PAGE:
Teen Sidney Kennett brings art and creativity to indoor skydiving – CBS Denver

(CBS4) – Sydney Kent for “flying” as long as he remembers.

(Credit: CBS)

“It’s kind of hard to explain, I just feel free when I do, and it makes me really happy.”

She made her first flight at the age of four, but actually started investing her time in sports around the age of eight. Now, at just 15 years old, he is already a symbol of the sport.

“She’s always been very artistic. I think the sport helps her shine in this way. I think she does it at home,” said Andrew Kent.

“Every time I see her fly, it’s just unbelievable. It’s weird to have someone in the industry, it’s crazy to see someone better than that and still inspire me at the same time. Rocky, ”said Grant Siegler, iFly flight instructor.

(Credit: CBS)

Sydney’s resumption is long. She is a four-time U.S. Junior Open Freestyle Champion and the youngest participant in the Colorado Sport Women’s Hall of Fame – and this is part of the iceberg of her many achievements. Her skills are unparalleled, and her creativity sets her apart.

From the moment he enters the tunnel, Sydney is amazed – an unparalleled combination of power and grace.

“Some of the movements I’ve actually made, like the lizard, where I touch my feet to my head. I kind of have both. [power and grace] In my daily routine I do some beautiful things but I also have strong movements like flip twists and really strong spins.

Flight is a family affair. Sydney’s coaches are her parents, Andrew and Michelle. They spend the day together, often at the dinner table. But as is the case with any family business, it’s all about finding the right balance.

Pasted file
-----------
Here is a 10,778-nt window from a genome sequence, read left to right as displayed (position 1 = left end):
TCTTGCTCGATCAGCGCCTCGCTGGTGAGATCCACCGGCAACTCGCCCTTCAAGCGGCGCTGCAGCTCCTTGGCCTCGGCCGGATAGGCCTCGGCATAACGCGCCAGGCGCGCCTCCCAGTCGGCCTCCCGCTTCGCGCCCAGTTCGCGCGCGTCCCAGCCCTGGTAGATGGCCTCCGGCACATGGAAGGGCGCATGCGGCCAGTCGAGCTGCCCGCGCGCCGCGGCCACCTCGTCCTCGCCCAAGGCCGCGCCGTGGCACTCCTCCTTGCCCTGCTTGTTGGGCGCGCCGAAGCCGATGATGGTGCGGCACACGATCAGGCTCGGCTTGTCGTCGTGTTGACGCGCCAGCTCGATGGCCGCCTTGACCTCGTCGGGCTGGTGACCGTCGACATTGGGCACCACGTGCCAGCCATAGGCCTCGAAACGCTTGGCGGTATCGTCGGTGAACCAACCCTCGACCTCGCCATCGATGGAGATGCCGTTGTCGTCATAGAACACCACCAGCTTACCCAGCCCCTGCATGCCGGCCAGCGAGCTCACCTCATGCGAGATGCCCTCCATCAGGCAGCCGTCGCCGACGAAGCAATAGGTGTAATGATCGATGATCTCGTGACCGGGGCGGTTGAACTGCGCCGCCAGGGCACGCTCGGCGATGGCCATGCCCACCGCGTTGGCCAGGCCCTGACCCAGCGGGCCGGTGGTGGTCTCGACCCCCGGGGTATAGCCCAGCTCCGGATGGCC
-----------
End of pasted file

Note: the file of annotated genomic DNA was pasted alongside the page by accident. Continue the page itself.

“Maybe for the first year or two, we can’t talk about it at home,” Sydney joked. “But we found out.”

“We all have to learn how to work together and thank you for coming out the other way,” said Andrew Kent. “We are really proud of that.”

During the plague, Sydney could not damage the tunnel. She couldn’t fly for the whole year, putting pressure on her competitive goals – and her happiness.

“I was sad that I hadn’t done what I loved for a year. But everyone was on the same boat. And physically I must have noticed that I wasn’t as strong as I was.”

It didn’t take long for Sydney to rebuild and return to the sport soon. Now he is preparing for a trip to Belgium to compete in the Indoor Skydiving World Cup.

“I hope to get second or even first place. I also hope to make some new friends, because there are so many new kids in the sport. Also, I just want to have fun.”

At 15, Sydney is a trail blazer and role model for young children who go skiing indoors. He has been instrumental in the development of the sport and hopes to continue to do so in the future.

“Just trying to figure it out as a sport. A lot of people think of it as an amusement park ride. It’s a sport – and it’s a beautiful physical desire. I want to be a trainer so I can be on my own.” Like helping kids achieve their dreams.

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